Your speed in Zwift is controlled by your power number, the level of effort you’re putting out at any given moment. Power is measured in watts and you can always see the watts you’re putting out by looking up in the top left corner of Zwift.
If you remember back to physics class, it takes more effort (power) to move bigger, heavier masses around than lighter ones. And that’s why we look at power not just as an absolute number, but as one relative to a rider’s weight: watts per kilogram (power-to-weight ratio). To work out your power-to-weight ratio figure, simply divide your power output (in watts) by your weight in kilograms (kg). For example, a 125lb/56kg rider with a power output of 195 watts, is riding at 3.5 w/kg. Don’t feel like doing the math to find your number? Zwift automatically calculates this for you in game.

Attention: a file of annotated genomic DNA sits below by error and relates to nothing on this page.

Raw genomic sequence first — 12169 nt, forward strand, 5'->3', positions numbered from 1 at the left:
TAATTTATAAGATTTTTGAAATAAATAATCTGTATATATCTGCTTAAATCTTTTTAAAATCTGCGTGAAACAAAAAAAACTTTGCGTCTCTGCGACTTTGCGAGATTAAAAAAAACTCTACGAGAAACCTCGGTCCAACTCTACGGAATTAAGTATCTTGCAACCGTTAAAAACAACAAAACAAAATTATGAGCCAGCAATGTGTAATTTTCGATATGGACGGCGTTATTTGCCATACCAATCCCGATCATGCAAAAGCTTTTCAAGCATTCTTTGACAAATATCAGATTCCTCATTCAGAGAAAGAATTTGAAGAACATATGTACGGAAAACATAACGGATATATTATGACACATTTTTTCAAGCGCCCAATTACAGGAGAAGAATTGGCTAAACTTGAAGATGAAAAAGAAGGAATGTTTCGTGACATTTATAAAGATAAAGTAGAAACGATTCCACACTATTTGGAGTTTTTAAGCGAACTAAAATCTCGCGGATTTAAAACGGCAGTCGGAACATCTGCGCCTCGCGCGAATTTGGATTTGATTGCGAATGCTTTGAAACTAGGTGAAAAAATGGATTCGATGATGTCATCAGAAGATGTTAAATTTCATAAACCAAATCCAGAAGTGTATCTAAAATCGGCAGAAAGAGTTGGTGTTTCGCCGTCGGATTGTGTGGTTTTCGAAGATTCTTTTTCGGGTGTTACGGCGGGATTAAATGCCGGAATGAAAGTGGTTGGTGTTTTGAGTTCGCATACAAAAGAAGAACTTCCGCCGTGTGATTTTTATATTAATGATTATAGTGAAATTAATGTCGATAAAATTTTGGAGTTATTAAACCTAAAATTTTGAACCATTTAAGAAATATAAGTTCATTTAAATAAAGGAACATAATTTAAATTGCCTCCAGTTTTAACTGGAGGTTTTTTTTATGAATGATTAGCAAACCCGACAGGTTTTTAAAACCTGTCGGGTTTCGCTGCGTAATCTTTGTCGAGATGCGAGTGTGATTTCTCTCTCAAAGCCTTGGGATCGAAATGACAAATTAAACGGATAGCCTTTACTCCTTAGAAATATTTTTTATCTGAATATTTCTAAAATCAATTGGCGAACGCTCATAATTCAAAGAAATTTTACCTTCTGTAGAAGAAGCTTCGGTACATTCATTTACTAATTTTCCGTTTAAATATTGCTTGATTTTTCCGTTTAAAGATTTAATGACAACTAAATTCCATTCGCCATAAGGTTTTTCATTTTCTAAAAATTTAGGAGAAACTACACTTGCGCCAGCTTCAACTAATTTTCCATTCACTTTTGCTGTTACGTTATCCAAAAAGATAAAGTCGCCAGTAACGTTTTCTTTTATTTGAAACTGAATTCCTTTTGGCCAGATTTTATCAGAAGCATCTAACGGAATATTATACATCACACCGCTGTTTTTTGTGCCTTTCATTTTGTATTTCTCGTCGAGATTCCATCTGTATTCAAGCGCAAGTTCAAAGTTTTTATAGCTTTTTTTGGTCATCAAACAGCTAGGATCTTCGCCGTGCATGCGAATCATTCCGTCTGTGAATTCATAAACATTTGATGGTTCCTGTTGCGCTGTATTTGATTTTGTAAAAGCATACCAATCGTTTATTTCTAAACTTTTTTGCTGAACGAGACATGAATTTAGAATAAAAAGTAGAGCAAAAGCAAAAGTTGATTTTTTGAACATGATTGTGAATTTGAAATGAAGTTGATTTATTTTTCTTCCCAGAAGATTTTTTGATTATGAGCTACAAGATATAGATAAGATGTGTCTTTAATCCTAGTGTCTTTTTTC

Why does w/kg matter?
W/kg matters as an indicator of performance and speed. On a smooth, flat road, cyclists with a greater power number will almost always go faster. But go to the hills or even on undulating roads and w/kg really starts to matter. If we have two cyclists both producing 250 watts, on a flat road, they’ll be about even. But when the road turns to hills, the lighter of the two cyclists will be faster.
W/kg in Zwift
In Zwift, you can always see your w/kg by looking at the number right below your name in the Riders list. This number will change as your ride, but should be relatively consistent if you’re putting in an even effort.
We also use w/kg as a means of categorizing group rides and races.
Want to improve your w/kg?
There are basically just three ways in which you can affect change to W/kg.
Increase your power while keeping your weight constant
Keep your power constant and decrease your weight.
Increase your power while also decreasing your weight.
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